Vitamin D may delay progression of clinical diabetes
November 29, 2011 -- Dr John Cannell
Diabetes mellitus type 2, or adult-onset diabetes, is epidemic, according to the CDC. It is a disease of high blood sugar with insulin resistance or insulin deficiency. Insulin resistance is what it sounds like. The cells are resistant to the action of insulin, and insulin resistance often leads to adult diabetes. However, adult diabetes is no longer a useful term. Since the sun-scare, adult-onset diabetes is often diagnosed in children. Frequently, but not always, it is a disease of the obese. Exercise and diet helps.
In 2003, about 130 million people in the world had type 2 diabetes. In the United States, 8% of the population has type 2 diabetes. The disease doubled between 1990 and 2005, along with sun-scare, soda, and obesity.
How many times have you heard that we need randomized controlled trials before we start taking vitamin D? Well, they are coming fast and furious. This August , researchers at Tufts University released a double blind randomized controlled trial that showed 2,000 IU/day of vitamin D3 had a major effect on insulin resistance.
Mitri J, Dawson-Hughes B, Hu FB, Pittas AG. Effects of vitamin D and calcium supplementation on pancreatic β cell function, insulin sensitivity, and glycemia in adults at high risk of diabetes: the Calcium and Vitamin D for Diabetes Mellitus (CaDDM) randomized controlled trial. Am J Clin Nutr. 2011 94(2):486-94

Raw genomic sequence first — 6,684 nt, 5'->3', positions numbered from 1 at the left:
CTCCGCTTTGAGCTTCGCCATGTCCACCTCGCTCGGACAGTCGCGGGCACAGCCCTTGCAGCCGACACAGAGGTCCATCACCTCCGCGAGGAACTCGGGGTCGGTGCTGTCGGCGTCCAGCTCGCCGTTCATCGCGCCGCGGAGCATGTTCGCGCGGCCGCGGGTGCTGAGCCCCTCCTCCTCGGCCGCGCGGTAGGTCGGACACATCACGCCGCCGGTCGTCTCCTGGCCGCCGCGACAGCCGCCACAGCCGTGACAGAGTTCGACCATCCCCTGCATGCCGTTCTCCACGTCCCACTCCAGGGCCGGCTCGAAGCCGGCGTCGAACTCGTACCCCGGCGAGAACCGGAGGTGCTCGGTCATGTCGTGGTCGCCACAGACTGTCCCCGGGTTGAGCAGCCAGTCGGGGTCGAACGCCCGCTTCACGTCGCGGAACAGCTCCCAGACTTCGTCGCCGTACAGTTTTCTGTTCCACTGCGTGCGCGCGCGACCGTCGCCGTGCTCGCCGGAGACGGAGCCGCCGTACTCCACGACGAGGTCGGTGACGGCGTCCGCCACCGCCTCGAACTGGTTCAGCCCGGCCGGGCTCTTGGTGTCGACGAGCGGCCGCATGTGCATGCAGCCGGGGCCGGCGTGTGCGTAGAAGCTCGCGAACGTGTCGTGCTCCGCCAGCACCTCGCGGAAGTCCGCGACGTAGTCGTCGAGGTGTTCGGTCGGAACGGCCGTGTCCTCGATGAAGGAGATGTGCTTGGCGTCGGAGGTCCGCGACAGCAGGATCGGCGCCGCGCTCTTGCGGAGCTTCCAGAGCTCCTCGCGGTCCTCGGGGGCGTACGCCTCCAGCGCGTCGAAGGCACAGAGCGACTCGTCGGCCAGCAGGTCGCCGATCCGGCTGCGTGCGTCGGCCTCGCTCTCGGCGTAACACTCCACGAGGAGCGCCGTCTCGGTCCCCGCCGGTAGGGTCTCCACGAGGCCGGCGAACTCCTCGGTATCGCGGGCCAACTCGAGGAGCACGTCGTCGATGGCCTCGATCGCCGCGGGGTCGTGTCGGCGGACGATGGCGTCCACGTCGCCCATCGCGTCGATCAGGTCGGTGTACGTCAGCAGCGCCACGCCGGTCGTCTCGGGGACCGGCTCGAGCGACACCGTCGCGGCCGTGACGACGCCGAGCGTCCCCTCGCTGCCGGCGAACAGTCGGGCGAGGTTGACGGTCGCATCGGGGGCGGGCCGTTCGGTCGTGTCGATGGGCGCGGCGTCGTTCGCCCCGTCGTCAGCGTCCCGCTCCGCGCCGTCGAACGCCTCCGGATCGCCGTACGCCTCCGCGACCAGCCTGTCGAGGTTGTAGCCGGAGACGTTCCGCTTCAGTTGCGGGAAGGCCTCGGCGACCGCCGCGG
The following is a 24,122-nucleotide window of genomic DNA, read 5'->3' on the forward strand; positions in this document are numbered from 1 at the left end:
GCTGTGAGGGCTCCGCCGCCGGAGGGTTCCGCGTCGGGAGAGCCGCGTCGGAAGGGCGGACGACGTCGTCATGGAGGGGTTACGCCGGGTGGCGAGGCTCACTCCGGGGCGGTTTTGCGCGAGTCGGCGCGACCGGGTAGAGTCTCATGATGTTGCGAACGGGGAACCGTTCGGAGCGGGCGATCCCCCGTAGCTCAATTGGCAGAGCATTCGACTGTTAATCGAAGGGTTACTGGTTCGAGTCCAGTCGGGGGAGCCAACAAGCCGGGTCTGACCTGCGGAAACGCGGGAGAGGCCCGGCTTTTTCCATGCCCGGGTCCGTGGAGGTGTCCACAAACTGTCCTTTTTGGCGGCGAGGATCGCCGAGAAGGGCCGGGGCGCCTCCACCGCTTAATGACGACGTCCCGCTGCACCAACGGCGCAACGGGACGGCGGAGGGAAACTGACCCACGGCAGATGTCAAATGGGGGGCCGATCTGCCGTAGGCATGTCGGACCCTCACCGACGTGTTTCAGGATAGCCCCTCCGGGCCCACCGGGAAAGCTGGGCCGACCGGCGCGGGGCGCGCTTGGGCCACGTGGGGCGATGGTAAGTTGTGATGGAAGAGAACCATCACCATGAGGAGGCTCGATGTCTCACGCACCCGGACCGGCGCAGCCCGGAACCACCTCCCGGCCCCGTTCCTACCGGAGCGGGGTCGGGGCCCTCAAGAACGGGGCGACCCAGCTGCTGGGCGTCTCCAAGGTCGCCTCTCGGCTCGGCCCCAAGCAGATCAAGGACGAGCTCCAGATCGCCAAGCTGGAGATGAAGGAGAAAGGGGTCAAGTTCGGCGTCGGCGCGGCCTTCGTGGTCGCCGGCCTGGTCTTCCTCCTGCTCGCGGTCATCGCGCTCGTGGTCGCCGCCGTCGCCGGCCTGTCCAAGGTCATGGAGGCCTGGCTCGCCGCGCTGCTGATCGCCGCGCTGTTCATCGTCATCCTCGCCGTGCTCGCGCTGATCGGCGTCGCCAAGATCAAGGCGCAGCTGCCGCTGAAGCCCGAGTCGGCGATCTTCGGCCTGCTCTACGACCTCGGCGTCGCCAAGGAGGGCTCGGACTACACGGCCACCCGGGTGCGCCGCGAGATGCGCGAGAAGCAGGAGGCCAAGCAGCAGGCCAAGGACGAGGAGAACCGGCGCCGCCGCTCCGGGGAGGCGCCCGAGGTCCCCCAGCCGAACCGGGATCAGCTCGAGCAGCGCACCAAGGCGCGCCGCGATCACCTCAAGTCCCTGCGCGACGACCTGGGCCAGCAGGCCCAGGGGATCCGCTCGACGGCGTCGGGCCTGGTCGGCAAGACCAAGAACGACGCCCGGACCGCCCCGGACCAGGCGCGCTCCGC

I liked what the authors said, “These results suggested that vitamin D may have a role in delaying the progression to clinical diabetes in adults at high risk of type 2 diabetes. Our results may also be relevant to type 1 diabetes …”
Unfortunately, the beta cells in the pancreas are eventually all destroyed in type 1 diabetes. However, the genetic code for those beta cells remains in the body; maybe someone will learn how to turn those genes back on? Furthermore, many cases of type 1 diabetes still have some functioning beta cells; this study shows vitamin D reduces insulin resistance, perhaps helping you keep what beta cells you have left.
2,000 IU/day for 4 months only increased 25(OH)D levels from 24 to 30 ng/ml. Why such a small increase in 25(OH)D? The average subject weighed 223 pounds, that’s why.
This is good proof that the FNB was wrong when they said 20 ng/ml is as good as it gets. Remember the recent Food and Nutrition Board (FNB) said that levels of 20 ng/ml are just fine, do not expect any improvements with levels higher than 20 ng/ml. Keep in mind the NIH, especially the Office of Dietary Supplements, are against, not for, dietary supplements. They are especially sensitive to anyone implying the FNB study they helped fund is working against what they set to accomplish: to better the health and lives of individuals.
The authors failed to write even a sentence about dose, and I assume it is because Tufts University wants some more NIH grants. If going from 24 to 30 ng/ml showed such an improvement in insulin sensitivity, the obvious question is what would going from 24 to 40 ng/ml do? I don’t think the authors wanted to embarrass the FNB anymore than their findings already did.
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